Why Every Girl Should Have a Gay Guy Friend
– By Janelle Harris
I don’t think I’ve gone out in a bad outfit or an unflattering hairstyle since 1996, the year Hurricane Charlie blew into my life. For a young, friendless—and probably a little corny—thing like I was way back on freshman orientation week, he was a godsend.
It didn’t seem like it at first, though, considering he sauntered up to me in the student union building one day then pointed a manicured finger at my head like we had history, advised me to immediately cease and desist from wearing my hair snatched back in a ponytail and introduced me to the five designer girls flanking him and his forward self. Turns out he had just met them, too, inadvertently recruiting what would become—for half of my first year in college—my little crew (nicknamed “Charlie’s Angels” by some of the more clever guys on campus). Not only was Charlie my inaugural GGF (gay guy friend), he became my personal stylist since he was a fashionisto and progenitor of all things fabulous and wardrobe-ishly correct. Call me a stereotypist if you want, but I’ve discovered that most of them either are or fancy themselves to be.
Nearly thirteen years after that saucy encounter, I have to laugh about letting some six foot tall gay dude roll up on me and give me a public tongue lashing for my quicky hairdo. (If that would’ve been a girl, though, there would be a whole other kind of story to tell, right?) But boy oh boy, has Charlie come in handy over the course of our mutual growth in divadom. Thanks to him, I met and fell in love with a few other guys: Giorgio Armani, Louis Vuitton and Marc Jacobs to name a few. Aside from offering an eye for fashion, an ear to listen and a shoulder to cry on, he’s exposed me to a host of other bonuses and benefits that come with having a gay guy friend—so many that I now adamantly feel like they are a must-have for every sister.
I know we’re collectively salty over the number of brothers playing for the other team, draining our pool of datable men down to May May, Pookie and them who hang on the block. And that’s a viable complaint. But no number of low cut shirts, booty-hugging jeans or thigh-high skirts are gonna bring these brothers back to Heteroville, so we might as well appreciate and celebrate them for what they are: a must-have companion for every single gal clamoring her way through the dating scene.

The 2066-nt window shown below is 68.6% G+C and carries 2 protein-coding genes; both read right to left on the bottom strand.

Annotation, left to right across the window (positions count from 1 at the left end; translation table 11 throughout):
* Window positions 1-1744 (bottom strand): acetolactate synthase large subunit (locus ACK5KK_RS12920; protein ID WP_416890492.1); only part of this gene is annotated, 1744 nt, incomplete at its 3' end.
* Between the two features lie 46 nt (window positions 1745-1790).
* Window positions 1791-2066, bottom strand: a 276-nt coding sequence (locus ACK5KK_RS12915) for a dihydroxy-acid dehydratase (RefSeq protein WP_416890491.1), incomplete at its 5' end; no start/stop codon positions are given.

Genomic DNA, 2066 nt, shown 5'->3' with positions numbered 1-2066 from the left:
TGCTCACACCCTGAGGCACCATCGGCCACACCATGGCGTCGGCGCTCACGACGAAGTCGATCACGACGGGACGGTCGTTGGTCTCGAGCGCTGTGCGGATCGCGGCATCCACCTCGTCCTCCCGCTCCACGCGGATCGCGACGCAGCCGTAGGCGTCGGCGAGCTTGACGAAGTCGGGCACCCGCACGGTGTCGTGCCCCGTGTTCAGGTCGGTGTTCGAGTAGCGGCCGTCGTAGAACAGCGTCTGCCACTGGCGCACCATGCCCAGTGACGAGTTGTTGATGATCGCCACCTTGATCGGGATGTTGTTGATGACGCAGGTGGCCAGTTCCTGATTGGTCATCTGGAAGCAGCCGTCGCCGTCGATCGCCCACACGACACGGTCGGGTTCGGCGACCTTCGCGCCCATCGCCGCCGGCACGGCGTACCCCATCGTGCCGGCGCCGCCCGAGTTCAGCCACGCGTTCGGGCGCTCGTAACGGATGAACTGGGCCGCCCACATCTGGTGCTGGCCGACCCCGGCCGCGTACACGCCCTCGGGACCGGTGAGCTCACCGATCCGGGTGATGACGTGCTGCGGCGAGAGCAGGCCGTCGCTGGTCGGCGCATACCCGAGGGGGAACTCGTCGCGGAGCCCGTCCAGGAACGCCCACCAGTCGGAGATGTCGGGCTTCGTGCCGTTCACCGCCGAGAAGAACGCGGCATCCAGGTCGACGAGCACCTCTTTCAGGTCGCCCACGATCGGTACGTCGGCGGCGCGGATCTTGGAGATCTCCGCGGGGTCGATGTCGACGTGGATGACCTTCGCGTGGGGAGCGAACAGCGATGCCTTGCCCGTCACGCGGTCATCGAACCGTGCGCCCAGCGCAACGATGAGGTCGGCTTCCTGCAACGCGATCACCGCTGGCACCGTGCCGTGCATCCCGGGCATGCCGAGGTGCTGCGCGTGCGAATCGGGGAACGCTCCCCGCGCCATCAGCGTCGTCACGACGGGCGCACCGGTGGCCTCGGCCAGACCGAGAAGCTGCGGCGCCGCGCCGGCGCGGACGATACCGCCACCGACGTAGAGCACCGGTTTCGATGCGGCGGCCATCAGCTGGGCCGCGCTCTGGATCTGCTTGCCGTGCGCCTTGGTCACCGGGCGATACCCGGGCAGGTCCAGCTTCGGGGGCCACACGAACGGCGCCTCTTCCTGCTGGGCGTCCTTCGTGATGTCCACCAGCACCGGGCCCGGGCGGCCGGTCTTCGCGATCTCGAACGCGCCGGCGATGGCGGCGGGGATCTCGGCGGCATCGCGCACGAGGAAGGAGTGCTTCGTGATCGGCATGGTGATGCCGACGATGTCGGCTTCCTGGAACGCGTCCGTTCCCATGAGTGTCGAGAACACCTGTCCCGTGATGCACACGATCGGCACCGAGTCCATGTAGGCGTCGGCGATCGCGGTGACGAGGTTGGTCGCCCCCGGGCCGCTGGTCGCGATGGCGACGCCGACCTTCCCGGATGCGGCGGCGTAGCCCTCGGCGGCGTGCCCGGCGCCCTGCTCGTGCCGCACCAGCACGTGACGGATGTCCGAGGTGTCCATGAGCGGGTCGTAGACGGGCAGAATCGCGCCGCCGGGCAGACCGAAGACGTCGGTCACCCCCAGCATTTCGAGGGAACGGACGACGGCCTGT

Here’s what comes as part of the GGF package:
The guy spy.
Unless there’s been some sort of permanent operation-induced change, gay men are still in fact dudes. That means they have the outer accouterments to infiltrate locker rooms, bachelor parties and football functions—so long as they don’t blow their cover with their repulsion for female strippers or playing too-close two-hand touch with the team’s tight end. Instruct your GGF to either keep his mouth closed or dust off his best deep, testosterone-filled voice so he can blend in with the crowd—and come back with a full report on all of the gory details that guys edit when the fairer sex is around.
The stand-in boyfriend.
In our college party, club-going adventures, Charlie has blocked a countless number of undesirable dudes from getting their grind and/or rap on. Physically he’s a pretty big guy—so no matter how girly giggly we are in our downtime, he’ll throw that tall, medium-build frame in between me and Mr. Whackness in a minute. If a sucka approaches out on the street, he straightens up and straightens out, grabs my hand and plays that boyfriend role so convincingly even his mama would assume he’s been de-gayed. I guess that male bravado has a break in case of emergency option, but it can be a helpful resource in crunch times.
The unromantic romantic.
When boyfriends let special days slip through the cracks, GGFs (good ones anyway) are there to pick up the slack and shower a verbal beat down on the slacker. Sometimes, Charlie will just haul off and do the sweetest things with no prodding or provocation—like buying me teddy bears or my favorite kind of pizza (since I’m clearly a foodaholic) just to show me he cares. He—and his fellow GG counterparts—also tend to make the best cheerleaders, giving us girls completely objective compliments on our faces and bodies without all the lusty baggage that comes with straight men’s admiration. If a gay man tells you you’re fierce, that’s a big up worth its weight at the MAC counter.
Like all relationships, the GGF bond can’t be forged or forced, contrived or constructed. It just has to flow. Since there’s so many out there (as any single lady living in Atlanta, DC, Los Angeles or New York can attest), there are that many opportunities for the friendship to flow and flourish naturally and give you a reason to give plenty of snaps for the kids.
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